How to Get the Most Out of Sunday Mass

How to Get the Most Out of Sunday Mass

Illustration Credit: Arba Bardhi

Seven tips and tricks for a better church experience

Victor Buklis, Editor-at-Large

For those of us who go to church every week, an ever-present question is how we can get the most out of our Sunday experience from the pews. How do I immerse myself most fully in the Mass? Fortunately, The Mike has compiled a list of seven time-honoured tips and tricks — from churchgoers and non-churchgoers alike — that are sure to enhance the experience of the Mass for all.

Tip #1: Check your phone frequently. And not just so that you can follow along with the readings. Send text messages. Read emails. Surf the web. Open every social media account you have. Perhaps even take pictures during the liturgy. Your actions are sure to provide others an exercise in loving their neighbours.

Tip #2: Talk to those around you. Make sure to engage in plenty of small talk during the readings, during the hymns, during the priest’s homily, and in the line as you approach the altar to receive the Eucharist. Try to talk to as many different people as you can before Mass ends. Bonus points for speaking about different topics with different people. Fit in a conversation about the weather, about your new car, about the repairs going on in your house. Church is supposed to be a community, after all!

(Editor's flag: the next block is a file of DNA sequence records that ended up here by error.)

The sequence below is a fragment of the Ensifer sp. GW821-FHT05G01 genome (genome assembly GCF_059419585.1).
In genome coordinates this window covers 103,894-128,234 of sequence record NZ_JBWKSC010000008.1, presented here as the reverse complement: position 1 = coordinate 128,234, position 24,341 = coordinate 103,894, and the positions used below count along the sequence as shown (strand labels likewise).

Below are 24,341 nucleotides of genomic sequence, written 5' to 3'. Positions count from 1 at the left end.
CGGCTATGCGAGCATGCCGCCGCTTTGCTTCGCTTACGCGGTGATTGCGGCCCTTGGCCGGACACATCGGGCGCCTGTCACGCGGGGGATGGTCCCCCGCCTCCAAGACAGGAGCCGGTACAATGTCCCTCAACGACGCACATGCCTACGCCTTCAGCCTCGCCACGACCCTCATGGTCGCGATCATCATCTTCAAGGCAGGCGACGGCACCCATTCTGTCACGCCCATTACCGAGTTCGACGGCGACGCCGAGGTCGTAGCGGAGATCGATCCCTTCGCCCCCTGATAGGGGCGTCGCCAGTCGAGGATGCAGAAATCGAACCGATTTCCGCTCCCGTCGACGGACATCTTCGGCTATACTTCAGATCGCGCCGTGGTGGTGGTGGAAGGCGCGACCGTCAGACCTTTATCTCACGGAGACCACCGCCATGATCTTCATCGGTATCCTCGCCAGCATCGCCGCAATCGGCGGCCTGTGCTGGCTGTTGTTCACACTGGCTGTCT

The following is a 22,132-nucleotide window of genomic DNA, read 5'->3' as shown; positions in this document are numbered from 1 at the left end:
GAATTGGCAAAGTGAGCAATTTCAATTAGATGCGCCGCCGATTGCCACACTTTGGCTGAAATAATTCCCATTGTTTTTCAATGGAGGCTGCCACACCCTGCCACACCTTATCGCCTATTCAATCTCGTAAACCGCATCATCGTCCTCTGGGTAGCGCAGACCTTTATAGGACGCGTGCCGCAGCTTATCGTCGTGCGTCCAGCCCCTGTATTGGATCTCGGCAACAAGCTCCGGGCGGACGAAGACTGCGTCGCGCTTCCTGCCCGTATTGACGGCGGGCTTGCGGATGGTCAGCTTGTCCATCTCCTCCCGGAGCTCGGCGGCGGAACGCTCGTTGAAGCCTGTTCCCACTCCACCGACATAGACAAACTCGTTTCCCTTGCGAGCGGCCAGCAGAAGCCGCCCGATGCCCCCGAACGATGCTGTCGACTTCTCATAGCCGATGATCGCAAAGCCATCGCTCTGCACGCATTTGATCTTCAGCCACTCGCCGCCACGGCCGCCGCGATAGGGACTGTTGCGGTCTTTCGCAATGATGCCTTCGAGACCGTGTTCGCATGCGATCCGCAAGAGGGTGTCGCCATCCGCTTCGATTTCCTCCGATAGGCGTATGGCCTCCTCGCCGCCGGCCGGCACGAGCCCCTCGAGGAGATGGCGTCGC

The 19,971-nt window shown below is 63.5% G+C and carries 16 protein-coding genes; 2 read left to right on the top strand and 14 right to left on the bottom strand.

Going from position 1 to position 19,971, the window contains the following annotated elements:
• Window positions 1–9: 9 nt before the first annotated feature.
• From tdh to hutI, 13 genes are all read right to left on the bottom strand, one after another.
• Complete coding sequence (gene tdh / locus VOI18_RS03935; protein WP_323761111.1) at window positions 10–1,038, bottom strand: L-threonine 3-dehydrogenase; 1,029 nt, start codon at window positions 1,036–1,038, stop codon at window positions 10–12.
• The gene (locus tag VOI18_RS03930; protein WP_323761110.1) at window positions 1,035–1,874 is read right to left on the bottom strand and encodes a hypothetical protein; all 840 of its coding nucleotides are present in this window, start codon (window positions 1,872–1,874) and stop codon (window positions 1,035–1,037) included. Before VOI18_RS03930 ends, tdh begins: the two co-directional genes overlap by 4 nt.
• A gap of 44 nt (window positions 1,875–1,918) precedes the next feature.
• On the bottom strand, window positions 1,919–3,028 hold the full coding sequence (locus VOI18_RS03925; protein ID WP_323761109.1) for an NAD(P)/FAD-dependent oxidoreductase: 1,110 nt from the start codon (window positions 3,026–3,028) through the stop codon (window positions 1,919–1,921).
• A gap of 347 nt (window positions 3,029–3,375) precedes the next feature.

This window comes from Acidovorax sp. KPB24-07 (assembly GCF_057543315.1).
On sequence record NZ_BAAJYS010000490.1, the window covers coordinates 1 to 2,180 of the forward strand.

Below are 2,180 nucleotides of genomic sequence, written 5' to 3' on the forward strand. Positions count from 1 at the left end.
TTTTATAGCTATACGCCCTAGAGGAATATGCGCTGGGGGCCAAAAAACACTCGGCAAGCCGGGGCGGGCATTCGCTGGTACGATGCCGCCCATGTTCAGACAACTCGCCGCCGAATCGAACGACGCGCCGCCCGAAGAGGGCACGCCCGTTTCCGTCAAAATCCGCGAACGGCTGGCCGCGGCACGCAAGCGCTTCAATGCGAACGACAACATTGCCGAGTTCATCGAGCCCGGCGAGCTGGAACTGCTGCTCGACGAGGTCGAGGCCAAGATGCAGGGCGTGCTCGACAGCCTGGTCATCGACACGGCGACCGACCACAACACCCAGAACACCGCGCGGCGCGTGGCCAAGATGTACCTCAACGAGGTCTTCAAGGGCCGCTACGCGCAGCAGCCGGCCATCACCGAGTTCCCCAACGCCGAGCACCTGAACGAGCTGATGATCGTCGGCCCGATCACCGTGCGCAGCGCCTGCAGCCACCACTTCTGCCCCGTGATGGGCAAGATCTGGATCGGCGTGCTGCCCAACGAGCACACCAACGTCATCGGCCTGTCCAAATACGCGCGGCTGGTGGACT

Tip #3: Arrive late and make lots of noise as you try to find a seat at the front of the church. Following this step ensures that everyone inside the church will know that you have, in fact, made it to church. It is not enough to slip quietly into one of the pews in the back, as then, people might not notice that you have arrived. Another key to this step is wearing clothes with loud, ostentatious patterns and colours to make sure that everyone can see you.

Tip #4: Don’t sing or say the responses. When the cantor says, “Please join us in singing” a particular hymn, it is a mere formality. The cantor does not truly expect people to take the hymnals, so carefully placed right in front of them, and attempt to sing along. There’s no telling what might happen in such a scenario — like a church full of music. Likewise, there is no need to respond, “And with your spirit,” when the priest says, “The Lord be with you.” He isn’t expecting a response because he figures it’s implied anyway. No need to participate.

Tip #5: Don’t pray or think deeply about what is going on during the Mass. You can always pray at home. And if you do pray, be sure to focus on all the things God should give you, not on what God wants you to do. Also, paying much attention to what the priest does while he consecrates the host, for example, is unlikely to yield any especially profound insights either. It’s safe to skip that part.

Tip #6: When genuflecting, don’t touch your knee all the way to the ground. A quick, insignificant bend of your right knee is plenty. You otherwise might get your pants dirty or spend more than three seconds genuflecting. No one wants that.

Tip #7: Finally, only go to church on Christmas and Easter. That’s right — if you want to get the most out of Mass, only go twice a year. Indeed, Christmas and Easter are the most important days in the liturgical calendar, and those are the days when everyone goes to church. Church isn’t as busy every other Sunday of the year, so you might as well not go because only a handful of people will be there anyway. The experience won’t be as good.